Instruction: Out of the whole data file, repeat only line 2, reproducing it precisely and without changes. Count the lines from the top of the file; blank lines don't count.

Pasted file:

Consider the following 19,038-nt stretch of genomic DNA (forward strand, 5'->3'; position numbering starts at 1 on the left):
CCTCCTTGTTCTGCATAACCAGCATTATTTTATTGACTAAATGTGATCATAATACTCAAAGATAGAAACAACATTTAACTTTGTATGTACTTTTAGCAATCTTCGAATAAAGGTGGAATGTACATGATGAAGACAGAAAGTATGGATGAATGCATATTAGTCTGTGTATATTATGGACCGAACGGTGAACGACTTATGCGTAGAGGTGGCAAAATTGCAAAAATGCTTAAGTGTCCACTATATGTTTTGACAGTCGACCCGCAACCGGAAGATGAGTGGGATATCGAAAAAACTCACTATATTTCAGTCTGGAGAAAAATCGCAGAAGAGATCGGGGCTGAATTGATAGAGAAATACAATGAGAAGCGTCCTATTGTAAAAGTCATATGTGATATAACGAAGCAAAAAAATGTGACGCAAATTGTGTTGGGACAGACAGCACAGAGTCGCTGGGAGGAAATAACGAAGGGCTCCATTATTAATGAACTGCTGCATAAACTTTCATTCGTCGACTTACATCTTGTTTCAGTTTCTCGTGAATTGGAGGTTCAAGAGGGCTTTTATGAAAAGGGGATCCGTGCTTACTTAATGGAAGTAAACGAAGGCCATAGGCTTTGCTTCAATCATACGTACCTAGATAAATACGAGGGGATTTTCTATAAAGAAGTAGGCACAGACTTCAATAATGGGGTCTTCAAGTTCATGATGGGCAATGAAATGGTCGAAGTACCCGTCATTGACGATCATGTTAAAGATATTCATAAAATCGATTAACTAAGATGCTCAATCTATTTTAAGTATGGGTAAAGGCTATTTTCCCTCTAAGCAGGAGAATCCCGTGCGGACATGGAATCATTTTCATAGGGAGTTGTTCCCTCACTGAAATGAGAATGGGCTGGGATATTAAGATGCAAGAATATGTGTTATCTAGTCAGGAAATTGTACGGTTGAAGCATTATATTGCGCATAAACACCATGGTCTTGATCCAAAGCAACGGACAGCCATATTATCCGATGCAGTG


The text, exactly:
CCTCCTTGTTCTGCATAACCAGCATTATTTTATTGACTAAATGTGATCATAATACTCAAAGATAGAAACAACATTTAACTTTGTATGTACTTTTAGCAATCTTCGAATAAAGGTGGAATGTACATGATGAAGACAGAAAGTATGGATGAATGCATATTAGTCTGTGTATATTATGGACCGAACGGTGAACGACTTATGCGTAGAGGTGGCAAAATTGCAAAAATGCTTAAGTGTCCACTATATGTTTTGACAGTCGACCCGCAACCGGAAGATGAGTGGGATATCGAAAAAACTCACTATATTTCAGTCTGGAGAAAAATCGCAGAAGAGATCGGGGCTGAATTGATAGAGAAATACAATGAGAAGCGTCCTATTGTAAAAGTCATATGTGATATAACGAAGCAAAAAAATGTGACGCAAATTGTGTTGGGACAGACAGCACAGAGTCGCTGGGAGGAAATAACGAAGGGCTCCATTATTAATGAACTGCTGCATAAACTTTCATTCGTCGACTTACATCTTGTTTCAGTTTCTCGTGAATTGGAGGTTCAAGAGGGCTTTTATGAAAAGGGGATCCGTGCTTACTTAATGGAAGTAAACGAAGGCCATAGGCTTTGCTTCAATCATACGTACCTAGATAAATACGAGGGGATTTTCTATAAAGAAGTAGGCACAGACTTCAATAATGGGGTCTTCAAGTTCATGATGGGCAATGAAATGGTCGAAGTACCCGTCATTGACGATCATGTTAAAGATATTCATAAAATCGATTAACTAAGATGCTCAATCTATTTTAAGTATGGGTAAAGGCTATTTTCCCTCTAAGCAGGAGAATCCCGTGCGGACATGGAATCATTTTCATAGGGAGTTGTTCCCTCACTGAAATGAGAATGGGCTGGGATATTAAGATGCAAGAATATGTGTTATCTAGTCAGGAAATTGTACGGTTGAAGCATTATATTGCGCATAAACACCATGGTCTTGATCCAAAGCAACGGACAGCCATATTATCCGATGCAGTG